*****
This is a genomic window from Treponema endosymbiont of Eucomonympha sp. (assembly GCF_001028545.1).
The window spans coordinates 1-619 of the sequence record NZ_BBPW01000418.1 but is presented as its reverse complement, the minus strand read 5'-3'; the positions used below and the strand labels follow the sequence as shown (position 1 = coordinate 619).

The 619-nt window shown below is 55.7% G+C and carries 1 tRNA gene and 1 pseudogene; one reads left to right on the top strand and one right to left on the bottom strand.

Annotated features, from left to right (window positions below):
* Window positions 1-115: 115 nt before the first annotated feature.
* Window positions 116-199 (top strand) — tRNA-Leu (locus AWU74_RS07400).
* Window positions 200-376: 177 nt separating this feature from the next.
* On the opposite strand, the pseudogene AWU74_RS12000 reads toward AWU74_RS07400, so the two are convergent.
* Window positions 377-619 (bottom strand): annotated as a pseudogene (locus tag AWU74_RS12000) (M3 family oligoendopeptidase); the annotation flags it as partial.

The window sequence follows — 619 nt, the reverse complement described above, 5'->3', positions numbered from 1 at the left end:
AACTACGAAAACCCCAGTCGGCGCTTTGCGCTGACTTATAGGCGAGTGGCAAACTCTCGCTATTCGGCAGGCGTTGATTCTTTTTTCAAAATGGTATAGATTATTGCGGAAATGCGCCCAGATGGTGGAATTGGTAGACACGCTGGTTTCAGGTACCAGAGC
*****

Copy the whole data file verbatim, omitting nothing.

This is a genomic window from Treponema endosymbiont of Eucomonympha sp. (assembly GCF_001028545.1).
The window spans coordinates 1-619 of the sequence record NZ_BBPW01000418.1 but is presented as its reverse complement, the minus strand read 5'-3'; the positions used below and the strand labels follow the sequence as shown (position 1 = coordinate 619).

The 619-nt window shown below is 55.7% G+C and carries 1 tRNA gene and 1 pseudogene; one reads left to right on the top strand and one right to left on the bottom strand.

Annotated features, from left to right (window positions below):
* Window positions 1-115: 115 nt before the first annotated feature.
* Window positions 116-199 (top strand) — tRNA-Leu (locus AWU74_RS07400).
* Window positions 200-376: 177 nt separating this feature from the next.
* On the opposite strand, the pseudogene AWU74_RS12000 reads toward AWU74_RS07400, so the two are convergent.
* Window positions 377-619 (bottom strand): annotated as a pseudogene (locus tag AWU74_RS12000) (M3 family oligoendopeptidase); the annotation flags it as partial.

The window sequence follows — 619 nt, the reverse complement described above, 5'->3', positions numbered from 1 at the left end:
AACTACGAAAACCCCAGTCGGCGCTTTGCGCTGACTTATAGGCGAGTGGCAAACTCTCGCTATTCGGCAGGCGTTGATTCTTTTTTCAAAATGGTATAGATTATTGCGGAAATGCGCCCAGATGGTGGAATTGGTAGACACGCTGGTTTCAGGTACCAGAGC